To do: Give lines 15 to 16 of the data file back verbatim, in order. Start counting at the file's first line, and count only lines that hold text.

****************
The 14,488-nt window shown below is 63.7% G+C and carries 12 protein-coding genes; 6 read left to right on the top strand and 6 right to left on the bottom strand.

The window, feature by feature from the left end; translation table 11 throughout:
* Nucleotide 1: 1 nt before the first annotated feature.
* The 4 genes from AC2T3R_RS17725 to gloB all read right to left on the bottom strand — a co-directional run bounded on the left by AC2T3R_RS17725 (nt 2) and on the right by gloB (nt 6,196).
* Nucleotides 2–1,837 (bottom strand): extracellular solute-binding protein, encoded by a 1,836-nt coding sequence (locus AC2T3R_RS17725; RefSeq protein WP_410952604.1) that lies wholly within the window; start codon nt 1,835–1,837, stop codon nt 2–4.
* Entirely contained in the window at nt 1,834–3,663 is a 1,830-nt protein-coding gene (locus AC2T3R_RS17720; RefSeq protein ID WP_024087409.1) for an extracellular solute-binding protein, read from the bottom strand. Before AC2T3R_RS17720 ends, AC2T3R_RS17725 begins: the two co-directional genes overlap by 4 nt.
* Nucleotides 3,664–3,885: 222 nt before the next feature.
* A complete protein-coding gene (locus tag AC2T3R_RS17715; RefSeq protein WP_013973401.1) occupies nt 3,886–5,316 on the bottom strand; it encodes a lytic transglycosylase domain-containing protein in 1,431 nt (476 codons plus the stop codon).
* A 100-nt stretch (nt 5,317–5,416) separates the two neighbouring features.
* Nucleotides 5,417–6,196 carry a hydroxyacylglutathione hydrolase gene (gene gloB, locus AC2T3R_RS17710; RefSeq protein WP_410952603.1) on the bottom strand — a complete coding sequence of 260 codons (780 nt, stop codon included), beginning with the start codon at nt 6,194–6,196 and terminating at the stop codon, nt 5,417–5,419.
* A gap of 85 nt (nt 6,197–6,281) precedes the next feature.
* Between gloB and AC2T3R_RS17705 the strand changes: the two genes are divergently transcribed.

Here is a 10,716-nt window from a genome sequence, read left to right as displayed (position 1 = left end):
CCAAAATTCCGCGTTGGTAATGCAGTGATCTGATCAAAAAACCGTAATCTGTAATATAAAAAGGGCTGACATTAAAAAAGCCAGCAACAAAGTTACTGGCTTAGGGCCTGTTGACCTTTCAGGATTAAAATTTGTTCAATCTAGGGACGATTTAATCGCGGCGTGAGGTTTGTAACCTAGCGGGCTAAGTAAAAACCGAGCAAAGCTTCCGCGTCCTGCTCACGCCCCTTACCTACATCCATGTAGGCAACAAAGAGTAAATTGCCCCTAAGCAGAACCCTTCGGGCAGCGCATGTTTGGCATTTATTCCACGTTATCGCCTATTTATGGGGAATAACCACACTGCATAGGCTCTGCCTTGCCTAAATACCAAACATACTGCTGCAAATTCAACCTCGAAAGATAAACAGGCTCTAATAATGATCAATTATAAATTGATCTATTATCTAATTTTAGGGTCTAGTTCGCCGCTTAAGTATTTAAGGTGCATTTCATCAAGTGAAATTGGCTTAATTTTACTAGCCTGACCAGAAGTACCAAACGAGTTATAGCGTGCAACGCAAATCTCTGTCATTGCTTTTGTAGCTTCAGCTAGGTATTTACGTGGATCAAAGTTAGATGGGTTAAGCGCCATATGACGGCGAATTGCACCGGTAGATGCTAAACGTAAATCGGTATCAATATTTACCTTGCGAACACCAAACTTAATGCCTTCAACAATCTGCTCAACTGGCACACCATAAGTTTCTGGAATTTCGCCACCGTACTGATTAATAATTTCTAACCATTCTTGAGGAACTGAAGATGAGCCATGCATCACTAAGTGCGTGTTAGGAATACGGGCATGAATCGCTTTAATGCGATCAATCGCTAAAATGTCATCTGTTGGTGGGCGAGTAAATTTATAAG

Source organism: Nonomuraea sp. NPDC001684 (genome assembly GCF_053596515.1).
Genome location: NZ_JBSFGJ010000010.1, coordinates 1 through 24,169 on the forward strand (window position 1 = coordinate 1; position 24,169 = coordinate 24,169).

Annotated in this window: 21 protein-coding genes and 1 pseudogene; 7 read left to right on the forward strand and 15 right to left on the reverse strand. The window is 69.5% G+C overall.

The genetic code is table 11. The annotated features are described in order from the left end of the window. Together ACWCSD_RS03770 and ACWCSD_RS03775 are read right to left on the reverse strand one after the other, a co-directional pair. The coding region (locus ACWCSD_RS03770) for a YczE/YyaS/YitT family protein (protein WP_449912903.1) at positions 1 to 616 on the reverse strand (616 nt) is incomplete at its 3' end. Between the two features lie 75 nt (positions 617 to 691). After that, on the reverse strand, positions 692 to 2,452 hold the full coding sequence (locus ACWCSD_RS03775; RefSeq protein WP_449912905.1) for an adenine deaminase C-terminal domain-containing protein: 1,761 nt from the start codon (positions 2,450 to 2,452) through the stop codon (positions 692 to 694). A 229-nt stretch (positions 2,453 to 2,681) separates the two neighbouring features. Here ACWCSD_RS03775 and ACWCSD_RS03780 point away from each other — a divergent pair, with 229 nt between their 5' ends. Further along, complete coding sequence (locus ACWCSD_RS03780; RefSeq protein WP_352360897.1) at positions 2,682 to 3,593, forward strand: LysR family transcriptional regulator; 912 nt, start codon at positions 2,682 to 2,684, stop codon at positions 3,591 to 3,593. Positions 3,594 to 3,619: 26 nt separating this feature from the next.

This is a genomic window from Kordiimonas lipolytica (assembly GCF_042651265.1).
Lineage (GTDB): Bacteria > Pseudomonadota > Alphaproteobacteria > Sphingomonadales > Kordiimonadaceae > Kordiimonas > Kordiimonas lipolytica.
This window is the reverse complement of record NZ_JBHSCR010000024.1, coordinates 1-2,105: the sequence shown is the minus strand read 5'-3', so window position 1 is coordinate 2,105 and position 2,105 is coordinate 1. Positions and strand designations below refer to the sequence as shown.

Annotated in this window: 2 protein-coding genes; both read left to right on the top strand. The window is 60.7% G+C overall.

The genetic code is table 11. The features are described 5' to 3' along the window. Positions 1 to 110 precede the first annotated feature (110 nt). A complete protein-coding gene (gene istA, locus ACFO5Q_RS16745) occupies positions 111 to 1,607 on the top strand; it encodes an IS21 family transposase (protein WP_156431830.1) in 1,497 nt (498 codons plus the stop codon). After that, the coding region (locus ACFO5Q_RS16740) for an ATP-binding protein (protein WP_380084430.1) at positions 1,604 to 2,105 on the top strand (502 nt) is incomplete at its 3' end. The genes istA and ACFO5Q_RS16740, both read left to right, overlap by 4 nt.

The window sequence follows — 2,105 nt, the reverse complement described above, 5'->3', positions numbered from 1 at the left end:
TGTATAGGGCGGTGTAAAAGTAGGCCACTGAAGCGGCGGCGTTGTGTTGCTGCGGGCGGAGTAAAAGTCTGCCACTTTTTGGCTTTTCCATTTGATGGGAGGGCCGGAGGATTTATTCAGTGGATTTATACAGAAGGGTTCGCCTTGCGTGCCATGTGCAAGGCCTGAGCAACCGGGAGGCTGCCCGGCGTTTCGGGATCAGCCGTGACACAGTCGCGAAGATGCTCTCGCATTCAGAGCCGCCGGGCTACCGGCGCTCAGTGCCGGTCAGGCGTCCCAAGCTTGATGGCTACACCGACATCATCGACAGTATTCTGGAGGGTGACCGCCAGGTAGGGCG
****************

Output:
Source organism: Nonomuraea sp. NPDC001684 (genome assembly GCF_053596515.1).
Genome location: NZ_JBSFGJ010000010.1, coordinates 1 through 24,169 on the forward strand (window position 1 = coordinate 1; position 24,169 = coordinate 24,169).